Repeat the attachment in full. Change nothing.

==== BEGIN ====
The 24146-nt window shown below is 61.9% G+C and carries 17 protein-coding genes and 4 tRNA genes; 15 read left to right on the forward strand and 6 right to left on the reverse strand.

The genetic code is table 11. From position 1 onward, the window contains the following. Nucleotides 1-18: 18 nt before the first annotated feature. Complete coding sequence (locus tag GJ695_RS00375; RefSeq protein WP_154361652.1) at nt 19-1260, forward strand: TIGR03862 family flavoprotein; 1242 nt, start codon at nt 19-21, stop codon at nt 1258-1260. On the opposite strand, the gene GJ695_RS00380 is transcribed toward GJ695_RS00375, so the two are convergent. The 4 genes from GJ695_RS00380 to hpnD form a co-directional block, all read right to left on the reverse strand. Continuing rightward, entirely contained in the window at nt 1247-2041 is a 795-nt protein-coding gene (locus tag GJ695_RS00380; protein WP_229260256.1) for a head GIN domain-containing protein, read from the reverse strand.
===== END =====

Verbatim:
The 24146-nt window shown below is 61.9% G+C and carries 17 protein-coding genes and 4 tRNA genes; 15 read left to right on the forward strand and 6 right to left on the reverse strand.

The genetic code is table 11. From position 1 onward, the window contains the following. Nucleotides 1-18: 18 nt before the first annotated feature. Complete coding sequence (locus tag GJ695_RS00375; RefSeq protein WP_154361652.1) at nt 19-1260, forward strand: TIGR03862 family flavoprotein; 1242 nt, start codon at nt 19-21, stop codon at nt 1258-1260. On the opposite strand, the gene GJ695_RS00380 is transcribed toward GJ695_RS00375, so the two are convergent. The 4 genes from GJ695_RS00380 to hpnD form a co-directional block, all read right to left on the reverse strand. Continuing rightward, entirely contained in the window at nt 1247-2041 is a 795-nt protein-coding gene (locus tag GJ695_RS00380; protein WP_229260256.1) for a head GIN domain-containing protein, read from the reverse strand.